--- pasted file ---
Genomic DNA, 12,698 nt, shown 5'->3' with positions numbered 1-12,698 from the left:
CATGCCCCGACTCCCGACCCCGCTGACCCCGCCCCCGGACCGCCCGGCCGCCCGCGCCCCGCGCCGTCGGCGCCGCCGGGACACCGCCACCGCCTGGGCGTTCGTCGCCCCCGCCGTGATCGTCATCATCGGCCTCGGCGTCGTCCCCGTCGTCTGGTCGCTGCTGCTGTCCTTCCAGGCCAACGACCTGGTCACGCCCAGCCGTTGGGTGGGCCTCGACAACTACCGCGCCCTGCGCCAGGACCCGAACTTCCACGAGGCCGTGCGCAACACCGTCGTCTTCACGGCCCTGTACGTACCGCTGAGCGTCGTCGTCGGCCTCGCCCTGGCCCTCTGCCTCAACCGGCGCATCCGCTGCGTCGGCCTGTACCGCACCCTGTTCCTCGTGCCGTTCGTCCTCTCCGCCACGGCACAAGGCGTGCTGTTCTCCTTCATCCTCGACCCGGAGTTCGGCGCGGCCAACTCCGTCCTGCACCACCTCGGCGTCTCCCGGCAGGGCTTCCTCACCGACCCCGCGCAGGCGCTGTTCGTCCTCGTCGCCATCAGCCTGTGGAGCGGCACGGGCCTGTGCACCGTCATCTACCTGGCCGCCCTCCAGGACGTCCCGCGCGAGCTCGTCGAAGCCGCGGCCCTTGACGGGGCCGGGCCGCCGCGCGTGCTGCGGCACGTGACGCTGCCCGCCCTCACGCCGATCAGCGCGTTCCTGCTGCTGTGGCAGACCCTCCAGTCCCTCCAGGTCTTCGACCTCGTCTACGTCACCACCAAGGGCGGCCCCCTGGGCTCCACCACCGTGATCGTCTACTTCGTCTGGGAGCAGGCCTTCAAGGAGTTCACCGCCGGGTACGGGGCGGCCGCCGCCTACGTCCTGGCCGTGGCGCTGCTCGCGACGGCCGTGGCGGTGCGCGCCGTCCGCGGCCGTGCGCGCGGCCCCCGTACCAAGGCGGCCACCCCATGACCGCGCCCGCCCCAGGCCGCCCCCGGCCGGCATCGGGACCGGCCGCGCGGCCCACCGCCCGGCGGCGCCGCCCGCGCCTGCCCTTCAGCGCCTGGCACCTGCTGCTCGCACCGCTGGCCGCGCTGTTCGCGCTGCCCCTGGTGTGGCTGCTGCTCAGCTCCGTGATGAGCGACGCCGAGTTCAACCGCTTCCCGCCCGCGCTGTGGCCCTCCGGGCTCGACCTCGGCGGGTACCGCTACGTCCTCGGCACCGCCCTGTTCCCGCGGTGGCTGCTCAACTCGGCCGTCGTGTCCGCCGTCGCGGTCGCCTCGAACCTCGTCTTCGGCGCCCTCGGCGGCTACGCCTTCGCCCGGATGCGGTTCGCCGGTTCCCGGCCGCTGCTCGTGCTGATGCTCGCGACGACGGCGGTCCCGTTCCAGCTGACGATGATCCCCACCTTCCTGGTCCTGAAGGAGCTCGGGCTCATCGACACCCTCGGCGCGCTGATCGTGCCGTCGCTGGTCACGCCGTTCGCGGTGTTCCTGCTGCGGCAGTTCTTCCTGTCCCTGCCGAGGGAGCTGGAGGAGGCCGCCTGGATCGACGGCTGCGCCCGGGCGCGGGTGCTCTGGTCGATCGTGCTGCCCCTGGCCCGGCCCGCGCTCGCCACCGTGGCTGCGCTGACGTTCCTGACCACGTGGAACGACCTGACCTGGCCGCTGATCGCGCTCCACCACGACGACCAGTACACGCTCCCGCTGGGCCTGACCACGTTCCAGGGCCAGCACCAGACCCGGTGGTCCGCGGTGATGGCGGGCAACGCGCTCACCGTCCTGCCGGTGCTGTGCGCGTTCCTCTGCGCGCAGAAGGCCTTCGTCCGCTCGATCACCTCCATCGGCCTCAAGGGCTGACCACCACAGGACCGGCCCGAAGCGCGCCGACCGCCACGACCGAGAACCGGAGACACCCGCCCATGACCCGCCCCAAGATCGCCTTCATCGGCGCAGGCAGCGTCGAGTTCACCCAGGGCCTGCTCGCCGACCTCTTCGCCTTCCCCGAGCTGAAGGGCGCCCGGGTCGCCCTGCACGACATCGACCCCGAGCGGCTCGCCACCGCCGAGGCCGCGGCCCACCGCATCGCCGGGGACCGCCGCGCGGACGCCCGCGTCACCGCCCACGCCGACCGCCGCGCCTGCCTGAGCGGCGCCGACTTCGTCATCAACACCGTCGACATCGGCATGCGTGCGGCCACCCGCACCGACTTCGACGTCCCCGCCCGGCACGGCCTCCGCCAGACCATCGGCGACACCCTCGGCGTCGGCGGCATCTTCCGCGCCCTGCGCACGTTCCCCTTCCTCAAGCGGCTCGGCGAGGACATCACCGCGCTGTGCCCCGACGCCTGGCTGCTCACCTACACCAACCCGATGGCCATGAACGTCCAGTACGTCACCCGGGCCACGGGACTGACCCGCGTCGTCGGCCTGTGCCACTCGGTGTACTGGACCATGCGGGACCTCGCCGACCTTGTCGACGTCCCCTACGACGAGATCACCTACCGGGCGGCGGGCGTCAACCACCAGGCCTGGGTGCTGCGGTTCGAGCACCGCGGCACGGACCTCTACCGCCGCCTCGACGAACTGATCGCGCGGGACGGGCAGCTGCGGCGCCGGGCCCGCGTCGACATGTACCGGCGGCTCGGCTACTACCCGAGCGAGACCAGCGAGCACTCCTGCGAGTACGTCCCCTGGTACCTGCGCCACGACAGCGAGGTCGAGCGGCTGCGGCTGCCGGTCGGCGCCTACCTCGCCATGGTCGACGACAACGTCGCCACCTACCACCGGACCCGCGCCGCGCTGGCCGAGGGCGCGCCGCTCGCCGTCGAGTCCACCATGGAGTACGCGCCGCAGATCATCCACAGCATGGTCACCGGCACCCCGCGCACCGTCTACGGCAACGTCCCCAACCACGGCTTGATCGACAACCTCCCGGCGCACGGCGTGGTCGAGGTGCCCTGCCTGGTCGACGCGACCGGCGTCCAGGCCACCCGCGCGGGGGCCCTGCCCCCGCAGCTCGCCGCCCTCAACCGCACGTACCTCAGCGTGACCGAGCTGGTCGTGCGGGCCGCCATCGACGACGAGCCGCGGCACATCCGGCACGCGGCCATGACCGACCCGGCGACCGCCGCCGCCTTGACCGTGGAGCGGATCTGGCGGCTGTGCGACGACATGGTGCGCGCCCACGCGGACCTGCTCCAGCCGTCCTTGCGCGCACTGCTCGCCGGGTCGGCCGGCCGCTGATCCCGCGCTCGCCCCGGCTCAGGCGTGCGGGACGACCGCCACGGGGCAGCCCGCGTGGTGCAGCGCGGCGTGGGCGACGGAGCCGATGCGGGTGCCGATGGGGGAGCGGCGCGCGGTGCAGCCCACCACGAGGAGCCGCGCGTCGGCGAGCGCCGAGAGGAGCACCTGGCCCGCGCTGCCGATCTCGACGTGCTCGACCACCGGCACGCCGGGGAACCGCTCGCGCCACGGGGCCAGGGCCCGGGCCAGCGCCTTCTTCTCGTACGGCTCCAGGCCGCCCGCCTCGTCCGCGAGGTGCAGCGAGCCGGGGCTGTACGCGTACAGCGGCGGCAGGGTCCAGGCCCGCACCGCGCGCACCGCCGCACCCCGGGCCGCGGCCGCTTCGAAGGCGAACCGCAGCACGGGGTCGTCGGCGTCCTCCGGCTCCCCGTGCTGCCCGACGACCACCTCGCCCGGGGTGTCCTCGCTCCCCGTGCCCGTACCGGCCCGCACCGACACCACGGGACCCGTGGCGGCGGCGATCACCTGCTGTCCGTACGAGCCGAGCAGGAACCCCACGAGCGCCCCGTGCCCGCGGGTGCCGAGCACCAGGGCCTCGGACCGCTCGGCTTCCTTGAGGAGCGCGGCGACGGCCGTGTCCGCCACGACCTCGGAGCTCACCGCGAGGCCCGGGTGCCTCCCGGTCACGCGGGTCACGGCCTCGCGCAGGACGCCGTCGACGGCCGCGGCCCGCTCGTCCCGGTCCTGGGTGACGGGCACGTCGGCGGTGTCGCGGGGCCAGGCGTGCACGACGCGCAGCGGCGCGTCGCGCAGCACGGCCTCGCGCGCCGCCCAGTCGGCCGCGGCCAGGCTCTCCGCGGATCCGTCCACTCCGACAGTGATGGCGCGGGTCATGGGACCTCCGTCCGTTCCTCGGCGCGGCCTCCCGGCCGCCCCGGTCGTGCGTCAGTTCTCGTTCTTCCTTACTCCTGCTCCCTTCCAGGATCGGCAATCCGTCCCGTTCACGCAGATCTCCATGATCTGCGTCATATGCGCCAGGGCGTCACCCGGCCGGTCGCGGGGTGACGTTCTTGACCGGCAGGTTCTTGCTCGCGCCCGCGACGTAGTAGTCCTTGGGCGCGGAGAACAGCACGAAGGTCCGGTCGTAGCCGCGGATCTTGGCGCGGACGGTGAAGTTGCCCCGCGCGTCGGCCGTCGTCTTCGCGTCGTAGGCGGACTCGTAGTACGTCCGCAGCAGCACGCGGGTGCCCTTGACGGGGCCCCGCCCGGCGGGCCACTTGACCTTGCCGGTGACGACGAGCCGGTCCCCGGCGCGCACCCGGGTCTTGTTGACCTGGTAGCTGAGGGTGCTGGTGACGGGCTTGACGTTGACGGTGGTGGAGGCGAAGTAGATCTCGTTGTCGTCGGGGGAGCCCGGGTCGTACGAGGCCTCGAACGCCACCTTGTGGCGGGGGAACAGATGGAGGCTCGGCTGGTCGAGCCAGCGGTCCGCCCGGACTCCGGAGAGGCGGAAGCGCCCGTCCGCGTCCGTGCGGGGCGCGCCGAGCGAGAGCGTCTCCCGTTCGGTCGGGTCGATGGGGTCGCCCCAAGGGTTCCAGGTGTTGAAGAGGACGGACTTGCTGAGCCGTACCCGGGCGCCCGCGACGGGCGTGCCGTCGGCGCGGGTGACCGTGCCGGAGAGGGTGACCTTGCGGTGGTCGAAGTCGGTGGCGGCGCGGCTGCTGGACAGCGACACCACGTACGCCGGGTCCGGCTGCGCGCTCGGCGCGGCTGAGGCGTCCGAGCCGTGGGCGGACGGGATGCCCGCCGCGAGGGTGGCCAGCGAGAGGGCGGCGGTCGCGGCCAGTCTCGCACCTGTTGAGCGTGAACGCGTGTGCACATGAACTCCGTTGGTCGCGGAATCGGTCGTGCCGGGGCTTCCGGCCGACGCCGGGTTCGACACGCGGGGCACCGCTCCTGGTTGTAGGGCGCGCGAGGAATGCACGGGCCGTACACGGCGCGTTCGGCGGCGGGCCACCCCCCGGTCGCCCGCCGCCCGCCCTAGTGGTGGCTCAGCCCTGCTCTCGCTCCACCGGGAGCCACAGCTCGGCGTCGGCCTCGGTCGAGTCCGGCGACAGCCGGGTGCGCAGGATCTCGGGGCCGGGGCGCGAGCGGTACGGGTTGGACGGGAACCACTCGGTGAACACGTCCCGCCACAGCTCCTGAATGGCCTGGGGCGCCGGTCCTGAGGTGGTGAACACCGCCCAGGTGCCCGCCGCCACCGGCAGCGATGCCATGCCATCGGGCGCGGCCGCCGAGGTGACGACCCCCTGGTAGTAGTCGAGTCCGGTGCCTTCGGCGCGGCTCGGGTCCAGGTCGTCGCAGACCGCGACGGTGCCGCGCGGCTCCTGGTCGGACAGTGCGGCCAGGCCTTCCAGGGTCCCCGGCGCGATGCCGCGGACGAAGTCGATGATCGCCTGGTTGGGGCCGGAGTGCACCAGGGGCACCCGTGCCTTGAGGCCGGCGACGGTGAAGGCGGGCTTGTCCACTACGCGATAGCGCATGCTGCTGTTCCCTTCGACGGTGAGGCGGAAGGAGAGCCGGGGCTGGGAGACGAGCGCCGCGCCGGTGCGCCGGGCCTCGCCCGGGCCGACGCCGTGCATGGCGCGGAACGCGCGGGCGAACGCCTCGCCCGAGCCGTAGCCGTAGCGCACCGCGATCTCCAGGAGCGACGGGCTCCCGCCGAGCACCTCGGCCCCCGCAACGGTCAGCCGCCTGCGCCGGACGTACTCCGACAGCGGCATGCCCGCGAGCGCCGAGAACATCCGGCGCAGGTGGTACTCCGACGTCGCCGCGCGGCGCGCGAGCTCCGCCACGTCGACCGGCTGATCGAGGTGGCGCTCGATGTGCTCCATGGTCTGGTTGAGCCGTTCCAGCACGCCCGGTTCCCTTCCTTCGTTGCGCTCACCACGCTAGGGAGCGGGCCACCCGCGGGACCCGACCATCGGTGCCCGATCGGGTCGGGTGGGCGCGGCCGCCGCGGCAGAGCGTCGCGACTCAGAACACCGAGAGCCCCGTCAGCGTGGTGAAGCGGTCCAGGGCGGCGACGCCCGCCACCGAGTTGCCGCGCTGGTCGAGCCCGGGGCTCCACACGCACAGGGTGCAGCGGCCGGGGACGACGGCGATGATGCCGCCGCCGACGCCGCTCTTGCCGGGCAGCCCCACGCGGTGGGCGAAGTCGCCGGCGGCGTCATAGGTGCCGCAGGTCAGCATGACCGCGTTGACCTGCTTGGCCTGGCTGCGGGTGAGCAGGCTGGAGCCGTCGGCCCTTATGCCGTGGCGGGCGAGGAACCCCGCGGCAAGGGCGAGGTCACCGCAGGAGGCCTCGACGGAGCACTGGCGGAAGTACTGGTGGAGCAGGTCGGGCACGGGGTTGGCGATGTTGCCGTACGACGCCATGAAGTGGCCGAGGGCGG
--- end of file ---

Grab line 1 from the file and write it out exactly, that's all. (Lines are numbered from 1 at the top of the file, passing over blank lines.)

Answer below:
Genomic DNA, 12,698 nt, shown 5'->3' with positions numbered 1-12,698 from the left: